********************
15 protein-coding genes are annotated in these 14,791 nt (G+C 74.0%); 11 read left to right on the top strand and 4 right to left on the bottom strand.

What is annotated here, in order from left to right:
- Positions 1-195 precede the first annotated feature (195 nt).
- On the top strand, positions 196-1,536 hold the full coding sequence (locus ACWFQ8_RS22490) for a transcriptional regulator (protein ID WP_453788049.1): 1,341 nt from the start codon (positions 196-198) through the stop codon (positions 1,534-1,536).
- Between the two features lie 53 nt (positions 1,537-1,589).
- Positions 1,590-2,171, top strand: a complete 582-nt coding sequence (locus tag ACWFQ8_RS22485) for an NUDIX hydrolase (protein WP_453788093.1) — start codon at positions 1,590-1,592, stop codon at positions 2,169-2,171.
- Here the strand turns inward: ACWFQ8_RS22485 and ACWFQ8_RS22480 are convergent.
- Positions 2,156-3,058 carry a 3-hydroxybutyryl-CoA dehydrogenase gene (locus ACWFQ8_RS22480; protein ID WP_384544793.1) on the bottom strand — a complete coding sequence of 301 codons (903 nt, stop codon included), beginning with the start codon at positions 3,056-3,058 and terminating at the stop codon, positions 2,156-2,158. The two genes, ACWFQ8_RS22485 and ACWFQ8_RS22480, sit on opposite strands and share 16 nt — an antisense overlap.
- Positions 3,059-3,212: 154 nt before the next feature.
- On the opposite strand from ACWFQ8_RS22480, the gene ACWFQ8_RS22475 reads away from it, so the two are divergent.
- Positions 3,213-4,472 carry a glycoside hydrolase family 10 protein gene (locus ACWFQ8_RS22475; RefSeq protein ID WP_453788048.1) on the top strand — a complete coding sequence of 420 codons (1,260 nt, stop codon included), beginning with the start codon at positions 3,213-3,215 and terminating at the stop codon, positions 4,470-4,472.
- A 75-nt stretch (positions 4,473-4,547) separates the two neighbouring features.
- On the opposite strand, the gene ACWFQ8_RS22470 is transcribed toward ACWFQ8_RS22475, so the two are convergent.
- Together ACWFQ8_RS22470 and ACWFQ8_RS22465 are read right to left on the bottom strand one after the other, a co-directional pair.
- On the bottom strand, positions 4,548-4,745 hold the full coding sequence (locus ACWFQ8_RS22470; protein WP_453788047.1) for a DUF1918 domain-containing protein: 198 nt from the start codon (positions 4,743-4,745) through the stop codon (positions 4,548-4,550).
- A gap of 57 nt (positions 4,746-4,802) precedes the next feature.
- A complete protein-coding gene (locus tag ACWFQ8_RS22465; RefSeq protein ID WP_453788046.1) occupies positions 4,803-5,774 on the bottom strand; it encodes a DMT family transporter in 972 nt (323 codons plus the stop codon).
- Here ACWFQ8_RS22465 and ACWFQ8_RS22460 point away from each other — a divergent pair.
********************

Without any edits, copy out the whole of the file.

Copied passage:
15 protein-coding genes are annotated in these 14,791 nt (G+C 74.0%); 11 read left to right on the top strand and 4 right to left on the bottom strand.

What is annotated here, in order from left to right:
- Positions 1-195 precede the first annotated feature (195 nt).
- On the top strand, positions 196-1,536 hold the full coding sequence (locus ACWFQ8_RS22490) for a transcriptional regulator (protein ID WP_453788049.1): 1,341 nt from the start codon (positions 196-198) through the stop codon (positions 1,534-1,536).
- Between the two features lie 53 nt (positions 1,537-1,589).
- Positions 1,590-2,171, top strand: a complete 582-nt coding sequence (locus tag ACWFQ8_RS22485) for an NUDIX hydrolase (protein WP_453788093.1) — start codon at positions 1,590-1,592, stop codon at positions 2,169-2,171.
- Here the strand turns inward: ACWFQ8_RS22485 and ACWFQ8_RS22480 are convergent.
- Positions 2,156-3,058 carry a 3-hydroxybutyryl-CoA dehydrogenase gene (locus ACWFQ8_RS22480; protein ID WP_384544793.1) on the bottom strand — a complete coding sequence of 301 codons (903 nt, stop codon included), beginning with the start codon at positions 3,056-3,058 and terminating at the stop codon, positions 2,156-2,158. The two genes, ACWFQ8_RS22485 and ACWFQ8_RS22480, sit on opposite strands and share 16 nt — an antisense overlap.
- Positions 3,059-3,212: 154 nt before the next feature.
- On the opposite strand from ACWFQ8_RS22480, the gene ACWFQ8_RS22475 reads away from it, so the two are divergent.
- Positions 3,213-4,472 carry a glycoside hydrolase family 10 protein gene (locus ACWFQ8_RS22475; RefSeq protein ID WP_453788048.1) on the top strand — a complete coding sequence of 420 codons (1,260 nt, stop codon included), beginning with the start codon at positions 3,213-3,215 and terminating at the stop codon, positions 4,470-4,472.
- A 75-nt stretch (positions 4,473-4,547) separates the two neighbouring features.
- On the opposite strand, the gene ACWFQ8_RS22470 is transcribed toward ACWFQ8_RS22475, so the two are convergent.
- Together ACWFQ8_RS22470 and ACWFQ8_RS22465 are read right to left on the bottom strand one after the other, a co-directional pair.
- On the bottom strand, positions 4,548-4,745 hold the full coding sequence (locus ACWFQ8_RS22470; protein WP_453788047.1) for a DUF1918 domain-containing protein: 198 nt from the start codon (positions 4,743-4,745) through the stop codon (positions 4,548-4,550).
- A gap of 57 nt (positions 4,746-4,802) precedes the next feature.
- A complete protein-coding gene (locus tag ACWFQ8_RS22465; RefSeq protein ID WP_453788046.1) occupies positions 4,803-5,774 on the bottom strand; it encodes a DMT family transporter in 972 nt (323 codons plus the stop codon).
- Here ACWFQ8_RS22465 and ACWFQ8_RS22460 point away from each other — a divergent pair.